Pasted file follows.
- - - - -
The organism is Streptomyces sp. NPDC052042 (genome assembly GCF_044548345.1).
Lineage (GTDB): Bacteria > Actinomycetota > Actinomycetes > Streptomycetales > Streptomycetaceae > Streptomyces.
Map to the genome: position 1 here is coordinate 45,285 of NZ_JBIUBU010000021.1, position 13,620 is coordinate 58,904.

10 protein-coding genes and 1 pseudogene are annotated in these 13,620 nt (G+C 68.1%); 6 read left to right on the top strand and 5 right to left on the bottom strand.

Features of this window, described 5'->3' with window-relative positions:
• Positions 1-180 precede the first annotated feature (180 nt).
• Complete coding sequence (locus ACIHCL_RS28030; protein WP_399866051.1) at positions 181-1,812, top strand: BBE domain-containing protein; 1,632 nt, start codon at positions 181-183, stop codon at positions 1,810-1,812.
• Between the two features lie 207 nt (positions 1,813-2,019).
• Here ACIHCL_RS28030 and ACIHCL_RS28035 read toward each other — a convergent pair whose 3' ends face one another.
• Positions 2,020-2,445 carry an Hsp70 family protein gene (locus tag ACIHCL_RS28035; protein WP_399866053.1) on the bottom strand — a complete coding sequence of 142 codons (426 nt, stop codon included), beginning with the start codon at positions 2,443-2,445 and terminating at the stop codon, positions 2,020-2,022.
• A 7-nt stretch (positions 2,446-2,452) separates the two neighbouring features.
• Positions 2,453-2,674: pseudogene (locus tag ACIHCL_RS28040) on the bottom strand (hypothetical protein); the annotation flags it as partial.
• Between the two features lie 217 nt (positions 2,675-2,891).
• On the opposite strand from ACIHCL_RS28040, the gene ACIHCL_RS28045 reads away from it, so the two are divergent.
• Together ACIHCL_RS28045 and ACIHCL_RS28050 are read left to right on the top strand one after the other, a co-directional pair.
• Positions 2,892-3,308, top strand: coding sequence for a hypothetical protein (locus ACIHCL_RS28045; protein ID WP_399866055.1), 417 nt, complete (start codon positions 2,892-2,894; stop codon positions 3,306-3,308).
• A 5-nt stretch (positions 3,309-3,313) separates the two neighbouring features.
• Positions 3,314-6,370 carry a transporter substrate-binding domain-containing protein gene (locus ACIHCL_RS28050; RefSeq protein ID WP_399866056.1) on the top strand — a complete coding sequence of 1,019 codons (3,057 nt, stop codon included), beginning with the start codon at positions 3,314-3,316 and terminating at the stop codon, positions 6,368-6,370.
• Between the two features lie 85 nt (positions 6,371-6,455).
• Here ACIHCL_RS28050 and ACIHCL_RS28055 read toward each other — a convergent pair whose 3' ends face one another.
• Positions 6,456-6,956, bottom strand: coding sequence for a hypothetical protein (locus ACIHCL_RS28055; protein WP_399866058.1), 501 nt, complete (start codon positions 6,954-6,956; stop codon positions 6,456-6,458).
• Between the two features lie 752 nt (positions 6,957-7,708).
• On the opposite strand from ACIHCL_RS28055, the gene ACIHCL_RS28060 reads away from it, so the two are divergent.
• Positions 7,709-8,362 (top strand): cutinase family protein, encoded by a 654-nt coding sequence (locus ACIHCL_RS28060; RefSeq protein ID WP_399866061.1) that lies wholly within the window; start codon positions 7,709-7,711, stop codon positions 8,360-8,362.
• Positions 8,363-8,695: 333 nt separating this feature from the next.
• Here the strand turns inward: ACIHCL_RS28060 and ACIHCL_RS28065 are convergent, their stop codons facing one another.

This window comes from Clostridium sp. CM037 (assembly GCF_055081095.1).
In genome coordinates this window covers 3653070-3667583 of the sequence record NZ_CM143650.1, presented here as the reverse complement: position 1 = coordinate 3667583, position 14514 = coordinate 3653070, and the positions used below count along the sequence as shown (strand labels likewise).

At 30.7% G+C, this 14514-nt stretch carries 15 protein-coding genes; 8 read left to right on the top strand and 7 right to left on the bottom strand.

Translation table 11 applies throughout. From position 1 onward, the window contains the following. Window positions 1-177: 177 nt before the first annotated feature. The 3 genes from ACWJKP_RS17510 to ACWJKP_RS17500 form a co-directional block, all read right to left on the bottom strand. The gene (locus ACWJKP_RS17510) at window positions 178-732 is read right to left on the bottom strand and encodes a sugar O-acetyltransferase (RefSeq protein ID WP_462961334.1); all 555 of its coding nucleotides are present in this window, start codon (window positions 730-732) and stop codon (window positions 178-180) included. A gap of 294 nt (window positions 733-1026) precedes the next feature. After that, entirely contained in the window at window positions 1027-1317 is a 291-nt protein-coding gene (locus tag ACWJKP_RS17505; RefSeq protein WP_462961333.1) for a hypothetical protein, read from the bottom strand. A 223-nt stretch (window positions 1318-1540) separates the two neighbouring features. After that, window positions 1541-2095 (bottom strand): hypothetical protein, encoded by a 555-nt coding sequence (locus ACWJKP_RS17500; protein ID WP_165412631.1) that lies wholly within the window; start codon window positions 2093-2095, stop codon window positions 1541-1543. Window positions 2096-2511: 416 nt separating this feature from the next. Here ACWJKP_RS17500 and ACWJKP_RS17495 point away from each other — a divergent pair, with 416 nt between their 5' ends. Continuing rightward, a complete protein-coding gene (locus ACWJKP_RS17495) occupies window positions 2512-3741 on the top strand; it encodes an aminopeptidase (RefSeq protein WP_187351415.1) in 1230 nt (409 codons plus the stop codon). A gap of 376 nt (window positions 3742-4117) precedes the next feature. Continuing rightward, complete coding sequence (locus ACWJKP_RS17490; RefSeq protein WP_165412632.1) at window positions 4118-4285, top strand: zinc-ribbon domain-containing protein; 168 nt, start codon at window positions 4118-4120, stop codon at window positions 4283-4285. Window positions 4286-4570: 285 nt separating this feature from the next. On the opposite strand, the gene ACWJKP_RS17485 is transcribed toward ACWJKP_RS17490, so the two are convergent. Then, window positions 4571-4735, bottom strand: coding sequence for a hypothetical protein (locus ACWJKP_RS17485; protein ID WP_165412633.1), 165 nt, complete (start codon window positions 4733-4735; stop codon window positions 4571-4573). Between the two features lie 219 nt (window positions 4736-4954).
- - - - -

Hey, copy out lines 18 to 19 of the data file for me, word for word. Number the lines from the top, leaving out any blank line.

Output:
• Positions 3,314-6,370 carry a transporter substrate-binding domain-containing protein gene (locus ACIHCL_RS28050; RefSeq protein ID WP_399866056.1) on the top strand — a complete coding sequence of 1,019 codons (3,057 nt, stop codon included), beginning with the start codon at positions 3,314-3,316 and terminating at the stop codon, positions 6,368-6,370.
• Between the two features lie 85 nt (positions 6,371-6,455).